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Majority of Californians still back death penalty, but support slips after court ruling

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SACRAMENTO, California — Support for California's death penalty has fallen to its lowest level in more than 50 years after a judge ruled it unconstitutional, according to a Field Poll released Friday.

The poll found 56 percent of registered voters support keeping the death penalty, a decline of 12 percentage points in just the last three years, when Field found 68 percent support for the death penalty. The new survey found 34 percent of respondents support abolishing it and 10 percent have no opinion.

It is the lowest level of support since 1971, when 58 percent of Californians supported the death penalty and 34 percent opposed it.

U.S. District Judge Cormac Carney in Los Angeles ruled in July that California's death penalty is unconstitutional because it takes too long to carry out, and that unpredictable delays are arbitrary and unfair. The judge noted that since the current death penalty system was adopted more than 35 years ago, more than 900 people have been sentenced to death but only 13 have been executed.

State Attorney General Kamala Harris, a Democrat, is appealing the ruling, arguing that the lengthy waits ensure those who are condemned receive due process.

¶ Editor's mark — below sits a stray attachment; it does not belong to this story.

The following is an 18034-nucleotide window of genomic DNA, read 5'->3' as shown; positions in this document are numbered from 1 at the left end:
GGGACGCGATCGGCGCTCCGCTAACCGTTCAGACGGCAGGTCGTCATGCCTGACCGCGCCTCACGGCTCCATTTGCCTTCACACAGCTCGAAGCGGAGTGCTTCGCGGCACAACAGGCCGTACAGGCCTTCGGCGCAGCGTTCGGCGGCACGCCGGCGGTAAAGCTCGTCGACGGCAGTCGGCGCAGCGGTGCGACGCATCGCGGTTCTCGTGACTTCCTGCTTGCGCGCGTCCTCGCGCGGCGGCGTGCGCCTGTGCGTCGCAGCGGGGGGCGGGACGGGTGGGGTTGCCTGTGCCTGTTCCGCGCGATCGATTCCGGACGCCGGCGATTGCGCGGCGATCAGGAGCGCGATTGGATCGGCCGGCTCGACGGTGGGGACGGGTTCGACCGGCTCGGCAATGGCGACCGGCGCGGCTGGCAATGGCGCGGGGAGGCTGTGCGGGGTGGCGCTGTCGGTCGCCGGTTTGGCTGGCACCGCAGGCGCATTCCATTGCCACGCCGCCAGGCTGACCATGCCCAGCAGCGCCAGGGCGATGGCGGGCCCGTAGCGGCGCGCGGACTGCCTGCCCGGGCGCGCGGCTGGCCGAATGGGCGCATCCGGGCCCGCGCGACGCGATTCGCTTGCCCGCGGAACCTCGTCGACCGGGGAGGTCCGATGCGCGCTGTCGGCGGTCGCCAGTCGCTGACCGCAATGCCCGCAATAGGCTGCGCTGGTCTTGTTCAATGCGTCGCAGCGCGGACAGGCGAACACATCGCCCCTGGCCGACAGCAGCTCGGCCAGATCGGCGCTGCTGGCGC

Friday's Field Poll also asked registered voters what the state should do in response to the ruling. Fifty-two percent support speeding up the execution process, while 40 percent favor replacing the death penalty with life in prison without the possibility of parole.

California voters rejected Proposition 34 in 2012, which would have repealed the death penalty in California, with 48 percent in favor and 52 percent opposed.

Executions are on hold in California regardless. The state has not executed any inmates since 2006 after another federal judge ordered an overhaul of the state's lethal injection procedures.

The Department of Corrections and Rehabilitation is drafting new lethal injection regulations after Gov. Jerry Brown, a Democrat, said the state would switch from a mixture of three drugs to a single-drug lethal injection. No executions can occur until the new rules are adopted.

The Field Poll surveyed 1,280 registered voters from Aug. 14-28. The poll has a sampling error margin of plus or minus 3.2 percentage points.

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